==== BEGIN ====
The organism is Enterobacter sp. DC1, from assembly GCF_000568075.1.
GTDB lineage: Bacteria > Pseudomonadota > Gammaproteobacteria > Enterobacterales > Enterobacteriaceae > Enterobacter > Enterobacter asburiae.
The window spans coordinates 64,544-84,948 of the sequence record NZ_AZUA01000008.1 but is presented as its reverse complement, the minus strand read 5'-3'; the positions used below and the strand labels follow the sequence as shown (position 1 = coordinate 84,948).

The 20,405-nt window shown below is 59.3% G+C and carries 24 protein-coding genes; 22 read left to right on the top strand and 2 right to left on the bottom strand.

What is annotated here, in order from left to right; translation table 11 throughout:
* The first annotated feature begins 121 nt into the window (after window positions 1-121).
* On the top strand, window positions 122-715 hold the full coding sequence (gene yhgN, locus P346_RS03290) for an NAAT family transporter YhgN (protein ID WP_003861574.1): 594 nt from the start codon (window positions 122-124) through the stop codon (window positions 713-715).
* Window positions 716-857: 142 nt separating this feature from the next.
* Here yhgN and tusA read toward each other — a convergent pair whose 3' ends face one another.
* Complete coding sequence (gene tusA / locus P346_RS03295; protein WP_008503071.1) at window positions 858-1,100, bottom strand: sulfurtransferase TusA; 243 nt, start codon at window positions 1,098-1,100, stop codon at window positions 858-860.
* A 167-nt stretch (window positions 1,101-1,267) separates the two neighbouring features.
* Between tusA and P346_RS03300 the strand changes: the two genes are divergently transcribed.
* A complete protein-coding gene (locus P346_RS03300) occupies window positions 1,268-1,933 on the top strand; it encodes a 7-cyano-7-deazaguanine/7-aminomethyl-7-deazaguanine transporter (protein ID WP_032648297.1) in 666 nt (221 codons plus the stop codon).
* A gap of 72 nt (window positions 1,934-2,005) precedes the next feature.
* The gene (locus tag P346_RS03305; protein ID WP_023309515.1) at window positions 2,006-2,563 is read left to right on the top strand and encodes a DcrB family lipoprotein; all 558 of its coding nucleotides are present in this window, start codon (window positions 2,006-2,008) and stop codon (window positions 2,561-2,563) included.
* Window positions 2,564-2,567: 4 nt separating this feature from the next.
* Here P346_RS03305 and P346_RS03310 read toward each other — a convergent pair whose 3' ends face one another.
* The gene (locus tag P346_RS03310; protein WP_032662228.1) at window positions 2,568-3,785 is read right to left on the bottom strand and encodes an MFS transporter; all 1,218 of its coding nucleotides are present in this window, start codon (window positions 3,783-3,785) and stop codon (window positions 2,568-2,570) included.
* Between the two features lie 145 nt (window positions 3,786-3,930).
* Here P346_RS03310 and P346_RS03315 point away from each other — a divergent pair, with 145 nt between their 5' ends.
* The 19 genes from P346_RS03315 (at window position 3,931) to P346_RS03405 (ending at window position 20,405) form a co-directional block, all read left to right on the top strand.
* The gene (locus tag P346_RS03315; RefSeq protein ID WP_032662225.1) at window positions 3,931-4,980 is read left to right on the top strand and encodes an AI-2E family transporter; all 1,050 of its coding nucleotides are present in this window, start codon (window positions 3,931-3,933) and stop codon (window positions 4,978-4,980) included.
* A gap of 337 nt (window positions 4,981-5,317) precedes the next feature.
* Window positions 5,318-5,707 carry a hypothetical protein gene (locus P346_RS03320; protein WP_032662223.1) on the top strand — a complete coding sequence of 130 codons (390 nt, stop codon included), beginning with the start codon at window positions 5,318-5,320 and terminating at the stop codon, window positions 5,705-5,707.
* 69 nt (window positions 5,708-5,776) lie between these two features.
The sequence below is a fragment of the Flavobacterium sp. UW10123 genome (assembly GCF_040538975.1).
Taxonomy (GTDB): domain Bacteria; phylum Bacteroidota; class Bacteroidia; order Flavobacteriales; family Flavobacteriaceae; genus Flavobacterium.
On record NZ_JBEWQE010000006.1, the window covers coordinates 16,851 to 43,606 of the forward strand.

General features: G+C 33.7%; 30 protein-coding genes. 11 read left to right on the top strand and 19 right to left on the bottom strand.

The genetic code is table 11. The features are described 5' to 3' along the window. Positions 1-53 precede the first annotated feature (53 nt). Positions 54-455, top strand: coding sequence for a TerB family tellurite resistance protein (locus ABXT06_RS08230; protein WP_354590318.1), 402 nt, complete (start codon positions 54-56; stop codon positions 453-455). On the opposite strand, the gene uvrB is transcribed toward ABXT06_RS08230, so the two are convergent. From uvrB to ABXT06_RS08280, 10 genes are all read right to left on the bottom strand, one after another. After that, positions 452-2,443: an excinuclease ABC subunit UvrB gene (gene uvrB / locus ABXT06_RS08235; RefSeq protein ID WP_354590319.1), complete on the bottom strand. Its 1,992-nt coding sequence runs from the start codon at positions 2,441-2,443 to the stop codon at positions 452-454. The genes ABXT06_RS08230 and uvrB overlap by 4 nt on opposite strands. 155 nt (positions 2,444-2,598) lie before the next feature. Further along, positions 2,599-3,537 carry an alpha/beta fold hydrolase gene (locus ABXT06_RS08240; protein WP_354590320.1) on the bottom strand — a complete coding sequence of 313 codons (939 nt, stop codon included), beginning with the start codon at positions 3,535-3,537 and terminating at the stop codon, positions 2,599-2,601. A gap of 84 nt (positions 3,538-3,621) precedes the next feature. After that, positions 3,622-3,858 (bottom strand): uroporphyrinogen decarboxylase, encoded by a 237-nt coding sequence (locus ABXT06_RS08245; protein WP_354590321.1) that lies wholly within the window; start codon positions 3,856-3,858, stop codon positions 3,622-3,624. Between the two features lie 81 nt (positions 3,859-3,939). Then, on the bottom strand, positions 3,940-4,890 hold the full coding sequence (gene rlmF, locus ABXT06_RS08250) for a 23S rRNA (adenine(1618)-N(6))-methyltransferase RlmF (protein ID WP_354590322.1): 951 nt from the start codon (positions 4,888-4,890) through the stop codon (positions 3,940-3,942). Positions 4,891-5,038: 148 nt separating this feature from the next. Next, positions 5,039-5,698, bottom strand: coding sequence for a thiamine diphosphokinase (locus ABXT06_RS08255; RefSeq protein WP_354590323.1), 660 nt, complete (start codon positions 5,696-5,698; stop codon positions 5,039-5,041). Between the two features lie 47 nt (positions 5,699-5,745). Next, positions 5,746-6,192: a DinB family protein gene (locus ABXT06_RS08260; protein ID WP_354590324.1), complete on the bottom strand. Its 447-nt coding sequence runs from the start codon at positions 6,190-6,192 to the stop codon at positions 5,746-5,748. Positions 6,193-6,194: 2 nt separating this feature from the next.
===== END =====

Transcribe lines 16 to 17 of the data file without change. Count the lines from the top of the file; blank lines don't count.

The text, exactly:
* Window positions 2,564-2,567: 4 nt separating this feature from the next.
* Here P346_RS03305 and P346_RS03310 read toward each other — a convergent pair whose 3' ends face one another.